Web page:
Another benefit of using Google Ads is that you have the ability to showcase specific products, promotions, or other aspects of your brand immediately, as needed.
For example, if you release a new product, you won’t need to spend the aforementioned 6-9 months creating blog posts and other content around the product in order to generate visibility; you can simply create the ad and get it live right away.(On the other side of this, you can also cease promotion of a specific product or initiative as necessary, as well.)
Additionally, you can set your Google Ads to be presented to specific individuals based on a variety of factors, including:
- Referral source (Affinity)
- Browsing history
- Search intent
- Various other characteristics
Finally, you can use the data you immediately collect from the performance of your Google Ads to inform your content marketing and SEO initiatives. You can do so in a number of ways, such as:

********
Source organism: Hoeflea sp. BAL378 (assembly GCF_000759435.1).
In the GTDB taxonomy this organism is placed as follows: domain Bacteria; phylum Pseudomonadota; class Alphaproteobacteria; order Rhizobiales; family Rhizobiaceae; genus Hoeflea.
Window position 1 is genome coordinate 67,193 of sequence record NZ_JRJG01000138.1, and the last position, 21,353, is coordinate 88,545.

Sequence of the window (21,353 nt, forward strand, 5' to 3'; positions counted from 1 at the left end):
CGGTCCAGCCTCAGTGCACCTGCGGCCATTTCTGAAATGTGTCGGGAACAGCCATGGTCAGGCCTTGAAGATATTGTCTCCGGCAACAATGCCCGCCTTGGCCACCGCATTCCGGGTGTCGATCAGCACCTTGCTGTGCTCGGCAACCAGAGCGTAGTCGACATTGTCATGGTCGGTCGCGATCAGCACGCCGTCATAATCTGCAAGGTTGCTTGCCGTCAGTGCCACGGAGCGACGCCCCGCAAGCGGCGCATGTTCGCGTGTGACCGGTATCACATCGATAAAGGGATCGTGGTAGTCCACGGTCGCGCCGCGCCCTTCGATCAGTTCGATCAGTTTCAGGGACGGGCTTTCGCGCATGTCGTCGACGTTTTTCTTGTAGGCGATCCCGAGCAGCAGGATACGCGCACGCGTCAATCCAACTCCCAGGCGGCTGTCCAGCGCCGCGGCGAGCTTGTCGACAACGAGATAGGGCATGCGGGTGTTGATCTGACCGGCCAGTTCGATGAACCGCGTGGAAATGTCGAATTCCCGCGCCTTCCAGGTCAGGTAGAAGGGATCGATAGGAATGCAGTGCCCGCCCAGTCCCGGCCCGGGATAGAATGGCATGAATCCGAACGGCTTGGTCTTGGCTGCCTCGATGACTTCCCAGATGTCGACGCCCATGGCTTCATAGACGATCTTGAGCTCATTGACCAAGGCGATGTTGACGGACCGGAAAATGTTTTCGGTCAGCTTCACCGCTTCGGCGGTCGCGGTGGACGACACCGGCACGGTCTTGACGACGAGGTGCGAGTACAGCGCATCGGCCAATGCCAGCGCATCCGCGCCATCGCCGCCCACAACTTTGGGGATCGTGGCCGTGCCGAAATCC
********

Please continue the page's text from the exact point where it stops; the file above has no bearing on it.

(Also, while it’s rather difficult to truly track the ROI of your content marketing and SEO initiatives, it’s typically much easier to track the performance of your Google Ads.)
- Understanding which keywords consumers at different funnel stages typically use
- Assessing the ratio between impressions and click-throughs or conversions for effectiveness of a given keyword
- Discovering backlink opportunities via placement of your ads on Google’s display network
Google Ad Pitfalls to Watch Out For
As we’ve alluded to a couple times already, there’s no guarantee that your Google Ad campaigns will definitely lead to major success for your company - even if you do create an objectively top-notch ad.Unfortunately, it’s entirely possible that a quality ad campaign ends up doing more harm than good to your overall bottom line due to one of the following issues.
So, rather than simply trying to outbid your competitors on rather expensive keywords, it’s more prudent to focus on less-competitive alternative keywords that that will end up being more cost-effective. In doing so, you’ll still be able to generate a decent amount of visibility at a fraction of the cost.